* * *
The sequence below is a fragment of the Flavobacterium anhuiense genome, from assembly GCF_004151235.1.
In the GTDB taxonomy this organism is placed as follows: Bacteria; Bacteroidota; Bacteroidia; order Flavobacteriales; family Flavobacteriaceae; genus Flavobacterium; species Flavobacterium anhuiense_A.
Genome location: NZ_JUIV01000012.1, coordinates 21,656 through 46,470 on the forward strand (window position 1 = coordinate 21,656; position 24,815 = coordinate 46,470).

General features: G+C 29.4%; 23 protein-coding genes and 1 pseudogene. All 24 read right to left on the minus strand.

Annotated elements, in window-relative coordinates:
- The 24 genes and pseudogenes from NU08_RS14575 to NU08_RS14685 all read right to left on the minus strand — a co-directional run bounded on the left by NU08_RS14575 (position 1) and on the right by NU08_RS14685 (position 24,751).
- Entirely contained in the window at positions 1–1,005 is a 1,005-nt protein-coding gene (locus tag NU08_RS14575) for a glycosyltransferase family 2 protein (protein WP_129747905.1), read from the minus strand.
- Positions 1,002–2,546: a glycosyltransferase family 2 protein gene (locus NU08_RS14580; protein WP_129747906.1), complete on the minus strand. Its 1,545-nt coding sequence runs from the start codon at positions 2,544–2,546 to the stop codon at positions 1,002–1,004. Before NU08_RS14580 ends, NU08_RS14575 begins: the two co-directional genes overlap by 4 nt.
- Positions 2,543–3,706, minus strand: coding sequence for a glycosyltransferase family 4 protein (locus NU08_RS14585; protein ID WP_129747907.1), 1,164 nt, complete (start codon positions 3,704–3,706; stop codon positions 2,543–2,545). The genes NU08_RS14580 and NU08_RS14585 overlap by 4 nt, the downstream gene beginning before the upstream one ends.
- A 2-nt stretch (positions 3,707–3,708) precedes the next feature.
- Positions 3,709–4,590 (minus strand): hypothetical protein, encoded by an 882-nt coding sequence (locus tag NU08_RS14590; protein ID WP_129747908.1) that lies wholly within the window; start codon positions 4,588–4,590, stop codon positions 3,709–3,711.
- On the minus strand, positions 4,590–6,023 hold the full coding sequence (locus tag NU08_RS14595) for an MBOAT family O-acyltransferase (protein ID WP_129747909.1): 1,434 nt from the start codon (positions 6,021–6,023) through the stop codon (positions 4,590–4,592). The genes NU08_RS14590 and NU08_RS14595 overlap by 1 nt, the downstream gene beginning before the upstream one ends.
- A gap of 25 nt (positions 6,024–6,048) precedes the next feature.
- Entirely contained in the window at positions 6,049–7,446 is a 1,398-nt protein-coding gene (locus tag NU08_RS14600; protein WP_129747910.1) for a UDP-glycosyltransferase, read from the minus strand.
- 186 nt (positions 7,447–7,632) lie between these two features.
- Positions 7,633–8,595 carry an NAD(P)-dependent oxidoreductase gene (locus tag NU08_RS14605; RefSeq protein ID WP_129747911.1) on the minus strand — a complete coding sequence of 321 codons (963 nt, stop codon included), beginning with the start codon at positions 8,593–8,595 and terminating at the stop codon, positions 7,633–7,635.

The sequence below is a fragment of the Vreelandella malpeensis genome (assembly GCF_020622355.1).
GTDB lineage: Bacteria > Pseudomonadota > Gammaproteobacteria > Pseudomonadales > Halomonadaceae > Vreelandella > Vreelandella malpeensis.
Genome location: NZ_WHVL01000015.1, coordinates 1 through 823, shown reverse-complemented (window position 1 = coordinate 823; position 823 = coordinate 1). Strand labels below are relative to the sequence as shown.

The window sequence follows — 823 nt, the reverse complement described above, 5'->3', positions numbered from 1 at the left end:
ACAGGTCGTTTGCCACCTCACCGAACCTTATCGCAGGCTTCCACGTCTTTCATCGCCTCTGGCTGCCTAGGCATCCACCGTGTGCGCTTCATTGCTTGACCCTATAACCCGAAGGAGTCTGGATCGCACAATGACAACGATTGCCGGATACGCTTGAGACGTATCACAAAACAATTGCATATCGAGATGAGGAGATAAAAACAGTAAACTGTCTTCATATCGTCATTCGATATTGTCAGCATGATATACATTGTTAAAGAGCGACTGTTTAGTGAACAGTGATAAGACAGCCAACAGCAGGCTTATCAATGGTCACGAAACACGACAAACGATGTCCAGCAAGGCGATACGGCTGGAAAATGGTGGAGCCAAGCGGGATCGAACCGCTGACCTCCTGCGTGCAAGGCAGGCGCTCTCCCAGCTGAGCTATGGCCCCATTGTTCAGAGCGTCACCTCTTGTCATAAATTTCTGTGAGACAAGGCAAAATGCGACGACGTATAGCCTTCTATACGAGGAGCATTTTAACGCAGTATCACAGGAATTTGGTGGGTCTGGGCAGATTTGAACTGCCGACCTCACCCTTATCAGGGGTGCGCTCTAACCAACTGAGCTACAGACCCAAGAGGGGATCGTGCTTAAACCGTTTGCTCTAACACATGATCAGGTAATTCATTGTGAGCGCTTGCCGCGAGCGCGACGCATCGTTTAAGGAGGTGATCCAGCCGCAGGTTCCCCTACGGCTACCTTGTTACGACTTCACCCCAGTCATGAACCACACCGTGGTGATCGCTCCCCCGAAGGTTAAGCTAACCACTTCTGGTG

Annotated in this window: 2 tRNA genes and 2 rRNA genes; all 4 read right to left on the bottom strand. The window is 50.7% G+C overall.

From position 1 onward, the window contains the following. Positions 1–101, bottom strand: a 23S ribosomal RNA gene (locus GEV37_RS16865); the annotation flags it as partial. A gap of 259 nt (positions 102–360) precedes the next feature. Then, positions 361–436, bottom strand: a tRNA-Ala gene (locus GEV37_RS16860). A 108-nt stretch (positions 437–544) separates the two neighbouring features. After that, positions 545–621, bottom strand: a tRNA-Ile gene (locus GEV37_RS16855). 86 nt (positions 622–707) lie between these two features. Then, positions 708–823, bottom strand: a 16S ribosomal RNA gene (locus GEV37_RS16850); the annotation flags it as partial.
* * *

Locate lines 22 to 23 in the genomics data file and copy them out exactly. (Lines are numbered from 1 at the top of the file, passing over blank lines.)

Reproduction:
Annotated in this window: 2 tRNA genes and 2 rRNA genes; all 4 read right to left on the bottom strand. The window is 50.7% G+C overall.

From position 1 onward, the window contains the following. Positions 1–101, bottom strand: a 23S ribosomal RNA gene (locus GEV37_RS16865); the annotation flags it as partial. A gap of 259 nt (positions 102–360) precedes the next feature. Then, positions 361–436, bottom strand: a tRNA-Ala gene (locus GEV37_RS16860). A 108-nt stretch (positions 437–544) separates the two neighbouring features. After that, positions 545–621, bottom strand: a tRNA-Ile gene (locus GEV37_RS16855). 86 nt (positions 622–707) lie between these two features. Then, positions 708–823, bottom strand: a 16S ribosomal RNA gene (locus GEV37_RS16850); the annotation flags it as partial.